In general, the use of a square or rectangular cloth (whether folded diagonally or not) corresponds to the modern keffiyeh woven with long fringes which are plaited into cords knitted at the ends or worked into little balls sewn over with coloured silks and golden From Palestine Exploration Fund threads.
A long plaited lock (or later a lappet) on the side of their head in imitation of the youthful Horus, and the peculiar tonsure adopted by the later Arabs of Sinai was inspired by the desire to copy their god Orotal-Dionysus.'
The parent chamber and the ambulatory were ceiled, sometimes with interlacing strips of bark or broad laths, so as to produce a plaited effect sometimes with plain boards.
They were often Vehkles constructed of rich lacquer; the curtains suspended in front were of the finest bamboo workmanship, with thick cords and tassels of plaited silk, and the draught animal, an ox of handsome proportions, was brilliantly caparisoned.
The manufactures include agricultural implements, leather, vinegar and plaited sandals, and there is a trade in brandy, wine, cattle, poultry and wool; there are quarries of building-stone in the neighbourhood.
The last variety is both the most ancient and the most commonly found, and is the sacred barley of antiquity, ears of which are frequently represented plaited in the hair of the goddess Ceres, besides being figured on ancient coins.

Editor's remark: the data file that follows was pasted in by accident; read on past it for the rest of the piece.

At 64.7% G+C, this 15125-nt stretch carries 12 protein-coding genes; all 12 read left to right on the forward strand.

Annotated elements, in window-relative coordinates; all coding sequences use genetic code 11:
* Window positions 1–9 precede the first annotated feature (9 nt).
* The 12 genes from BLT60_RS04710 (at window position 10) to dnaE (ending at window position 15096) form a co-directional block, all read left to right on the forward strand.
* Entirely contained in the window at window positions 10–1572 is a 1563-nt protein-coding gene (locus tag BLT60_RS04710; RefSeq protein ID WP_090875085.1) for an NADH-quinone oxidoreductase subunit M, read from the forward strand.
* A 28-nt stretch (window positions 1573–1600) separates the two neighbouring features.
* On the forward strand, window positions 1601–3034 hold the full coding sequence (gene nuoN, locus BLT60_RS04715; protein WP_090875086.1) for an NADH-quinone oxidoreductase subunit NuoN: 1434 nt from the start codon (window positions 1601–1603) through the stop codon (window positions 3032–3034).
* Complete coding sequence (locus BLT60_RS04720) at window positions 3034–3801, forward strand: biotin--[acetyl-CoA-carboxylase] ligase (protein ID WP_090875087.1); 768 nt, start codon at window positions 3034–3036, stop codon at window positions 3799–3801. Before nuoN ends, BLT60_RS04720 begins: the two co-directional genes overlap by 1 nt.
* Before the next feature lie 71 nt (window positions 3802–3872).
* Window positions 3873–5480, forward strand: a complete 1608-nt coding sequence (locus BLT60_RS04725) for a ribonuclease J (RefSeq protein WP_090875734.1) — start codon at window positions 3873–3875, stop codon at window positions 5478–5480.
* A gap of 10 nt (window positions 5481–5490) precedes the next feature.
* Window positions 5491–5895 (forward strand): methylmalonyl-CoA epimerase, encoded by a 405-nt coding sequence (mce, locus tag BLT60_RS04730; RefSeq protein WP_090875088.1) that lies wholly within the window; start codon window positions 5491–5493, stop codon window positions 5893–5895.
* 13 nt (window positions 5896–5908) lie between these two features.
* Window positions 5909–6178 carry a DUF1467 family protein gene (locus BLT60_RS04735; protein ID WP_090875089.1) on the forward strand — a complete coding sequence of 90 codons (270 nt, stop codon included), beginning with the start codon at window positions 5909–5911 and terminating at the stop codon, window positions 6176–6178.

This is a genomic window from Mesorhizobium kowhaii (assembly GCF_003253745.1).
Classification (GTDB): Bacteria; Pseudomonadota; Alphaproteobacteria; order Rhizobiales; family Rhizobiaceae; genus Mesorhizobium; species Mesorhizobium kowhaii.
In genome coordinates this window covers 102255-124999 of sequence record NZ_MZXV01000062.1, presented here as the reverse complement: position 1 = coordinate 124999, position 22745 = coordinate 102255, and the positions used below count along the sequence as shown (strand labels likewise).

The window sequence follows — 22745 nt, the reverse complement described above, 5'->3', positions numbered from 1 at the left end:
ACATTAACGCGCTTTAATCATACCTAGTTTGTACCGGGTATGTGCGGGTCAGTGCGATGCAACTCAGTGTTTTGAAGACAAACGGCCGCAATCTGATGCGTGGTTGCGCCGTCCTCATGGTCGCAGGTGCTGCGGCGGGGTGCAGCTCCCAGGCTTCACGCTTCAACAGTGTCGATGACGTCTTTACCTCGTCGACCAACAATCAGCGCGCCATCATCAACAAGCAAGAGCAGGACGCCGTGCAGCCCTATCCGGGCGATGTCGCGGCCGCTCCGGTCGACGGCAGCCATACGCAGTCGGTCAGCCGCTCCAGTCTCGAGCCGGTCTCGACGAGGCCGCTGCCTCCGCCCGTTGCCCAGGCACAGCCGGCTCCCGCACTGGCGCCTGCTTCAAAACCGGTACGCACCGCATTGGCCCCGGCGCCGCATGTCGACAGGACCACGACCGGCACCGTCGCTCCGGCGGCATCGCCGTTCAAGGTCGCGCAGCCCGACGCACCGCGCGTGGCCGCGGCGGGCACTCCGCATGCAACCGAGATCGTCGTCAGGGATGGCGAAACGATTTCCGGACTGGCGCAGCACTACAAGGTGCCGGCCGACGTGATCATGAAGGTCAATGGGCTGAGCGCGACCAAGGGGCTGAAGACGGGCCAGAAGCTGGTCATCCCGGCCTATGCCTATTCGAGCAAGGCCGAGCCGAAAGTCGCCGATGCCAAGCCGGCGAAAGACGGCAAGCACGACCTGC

- Transverse section of a plicate or plaited leaf.
The hair is sometimes worn plaited (choti), usually an odd number of thin plaits made into one large one, falling down the back and fastened at the end with ribbons.
It is then plaited into mats about 2 yds.
"Nonsense, nonsense!" cried the old man, shaking his pigtail to see whether it was firmly plaited, and grasping his by the hand.
That evening, proud of Dolokhov's proposal, her refusal, and her explanation with Nicholas, Sonya twirled about before she left home so that the maid could hardly get her hair plaited, and she was transparently radiant with impulsive joy.
A tall, beautiful woman with a mass of plaited hair and much exposed plump white shoulders and neck, round which she wore a double string of large pearls, entered the adjoining box rustling her heavy silk dress and took a long time settling into her place.
Some built little houses of the tufts in the plowed ground, or plaited baskets from the straw in the cornfield.
The women have handsome features of Jewish cast (the last trait often true also of the men); fair complexions, sometimes rosy, though usually a pale sallow; hair braided and plaited behind in two long tresses terminating in silken tassels.
For the protection of the impression, in the 12th and 13th centuries, when it was an ordinary custom to impress the seals on thick cakes of wax, the surrounding margin rising well above the field usually formed a suitable fender; at other times, as in the 14th and 15th centuries, a so-called wreath,1 or twisted shred of parchment, or plaited grass or reed, was imbedded in the wax round the impression.
The oesophagus leads into a remarkable stomach, plaited like the manyplies of a sheep, and after this the intestine takes a very large number of turns embedded in the yellow liver, until at last it passes between the two renal sacs to the anal papilla.